At White Hart Lane on Saturday there was an emotional parade by surviving members of Tottenham's 1961 Double-winning team. Time and football move on and those old heroes, who later reached the European Cup semi-final, may be surprised to learn that as Spurs return to the competition almost half a century later, not only is tonight's final qualifying round first leg being played on an artificial pitch, but the only North London boy stepping onto it will be appearing for the opposition.
Scott Sutter, the 20-year-old right-back of Young Boys Bern, was born in Enfield and brought up there as a Tottenham supporter, with Jürgen Klinsmann as his hero. Four years ago, his Swiss father Werner moved the family to his native country where Scott endured two seasons hampered by Achilles injuries with the Zurich club Grasshoppers. Now in his second year in Bern, he is fully recovered and is an important member of the side, who has played for Switzerland's Under-19 and Under-21 teams.
"He has great tactical and technical qualities," said Young Boys' Bosnian coach Vladimir Petkovic yesterday. Sutter recalled: "It was amazing for me when I was watching the draw with my dad and the first two names out were us and Tottenham. I jumped up and punched the air. The club I support and where I once had a season ticket. Now I can finally play at White Hart Lane. It couldn't get any better."
It could for Young Boys officials, eyeing a lucrative passage into the Champions League proper for the first time; the club's sporting director Alain Baumann described the draw as "the worst we could have". Tottenham are widely regarded here as too strong for a team who only lost the Swiss League to Basel on the final day of last season but then sold their leading scorer Seydou Doumbia (50 goals in two seasons) to CSKA Moscow. They have already missed him badly, scoring only five times in as many league games to stand seventh out of 10 teams as the Swiss league stands.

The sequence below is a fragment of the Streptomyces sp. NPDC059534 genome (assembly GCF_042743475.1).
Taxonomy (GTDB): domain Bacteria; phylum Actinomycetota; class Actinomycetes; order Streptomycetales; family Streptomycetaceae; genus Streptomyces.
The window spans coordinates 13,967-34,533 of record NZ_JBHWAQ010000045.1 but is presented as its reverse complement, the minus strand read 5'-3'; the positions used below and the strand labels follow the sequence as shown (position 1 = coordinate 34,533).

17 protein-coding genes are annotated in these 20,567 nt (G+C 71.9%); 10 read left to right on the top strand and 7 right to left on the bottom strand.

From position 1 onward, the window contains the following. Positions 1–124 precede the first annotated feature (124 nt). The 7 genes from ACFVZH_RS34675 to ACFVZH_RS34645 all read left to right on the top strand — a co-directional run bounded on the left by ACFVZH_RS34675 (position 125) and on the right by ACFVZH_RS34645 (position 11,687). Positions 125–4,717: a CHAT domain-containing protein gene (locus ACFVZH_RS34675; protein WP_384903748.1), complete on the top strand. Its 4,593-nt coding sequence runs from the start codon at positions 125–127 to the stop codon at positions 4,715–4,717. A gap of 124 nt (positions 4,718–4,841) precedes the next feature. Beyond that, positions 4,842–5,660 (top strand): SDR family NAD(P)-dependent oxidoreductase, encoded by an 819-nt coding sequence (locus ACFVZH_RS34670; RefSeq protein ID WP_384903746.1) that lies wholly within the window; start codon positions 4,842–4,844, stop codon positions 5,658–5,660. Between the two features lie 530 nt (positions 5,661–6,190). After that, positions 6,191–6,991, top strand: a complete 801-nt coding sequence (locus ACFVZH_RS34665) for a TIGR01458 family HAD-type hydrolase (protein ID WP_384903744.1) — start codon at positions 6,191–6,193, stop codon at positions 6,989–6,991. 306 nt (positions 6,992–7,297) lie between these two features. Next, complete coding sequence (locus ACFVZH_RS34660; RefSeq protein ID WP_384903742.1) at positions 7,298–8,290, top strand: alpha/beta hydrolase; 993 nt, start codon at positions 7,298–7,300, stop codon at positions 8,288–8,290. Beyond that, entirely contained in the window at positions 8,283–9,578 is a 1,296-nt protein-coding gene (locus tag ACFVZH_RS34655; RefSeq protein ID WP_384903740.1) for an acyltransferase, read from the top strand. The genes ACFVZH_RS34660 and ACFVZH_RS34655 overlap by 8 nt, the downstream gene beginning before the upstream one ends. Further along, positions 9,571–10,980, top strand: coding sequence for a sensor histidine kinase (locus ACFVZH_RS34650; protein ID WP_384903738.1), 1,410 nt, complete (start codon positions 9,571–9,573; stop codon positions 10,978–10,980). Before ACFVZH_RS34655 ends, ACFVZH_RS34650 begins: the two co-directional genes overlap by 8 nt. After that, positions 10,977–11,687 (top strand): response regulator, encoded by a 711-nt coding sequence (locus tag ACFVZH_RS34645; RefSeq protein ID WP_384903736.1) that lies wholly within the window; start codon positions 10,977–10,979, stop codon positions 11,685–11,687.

After being held 2-2 at home by the Istanbul team in the previous round, Young Boys won the away leg 1-0, earning the respect of the Spurs manager Harry Redknapp. "We looked at the video of them against Fenerbahce and they absolutely battered them at home, they could have beaten them six," he said. They failed to, however, and have not won any game so far on the latest version of the Stade de Suisse's artificial pitch, where Spurs trained last night. Redknapp claims the surface will suit his team's passing game, although it influenced his decision not to include Ledley King, whose knee, he felt, would not respond well to it. Sebastien Bassong is therefore likely to make his European debut alongside Michael Dawson in defence. "We know what a massive two games these are," said Dawson, for whom these are exciting times after playing his first game for England last week. "We deserve to be here and we know what the rewards are," he added. "As a young kid you watch the Premier League and want to play in that, which I dreamt of asd a boy. Then you watch the Champions League and now it's fantastic to be playing in it." There is no reason to expect further changes from the team that tore Manchester City apart on Saturday, only to be denied by Joe Hart in goal, unless Redknapp wishes to freshen up his midfield or attack with one or two players who did not start in that game.
For the manager too, this is new territory, a whole escalator of steps up from winning the InterToto Cup with West Ham. Asked if his brief was to bring back the glory, glory nights to White Hart Lane, however, he was not committing himself: "The only brief from [chairman] Daniel Levy was ’I haven’t slept for two weeks, I think we could get relegated’. I stopped that but I’m not putting my name to anything else."
Young Boys (probable, 4-2-3-1): Woelfli; Sutter, Affolter, Jemal, Lulic; T Doubai, Spycher; Degen, Constanzo, M Schneuwly; Bienvenue.
Tottenham (probable, 4-4-2): Gomes; Corluka, Dawson, Bassong, Assou-Ekotto; Lennon, Huddlestone, Modric, Bale; Defoe, Crouch.
Referee F de Bleeckere (Belgium).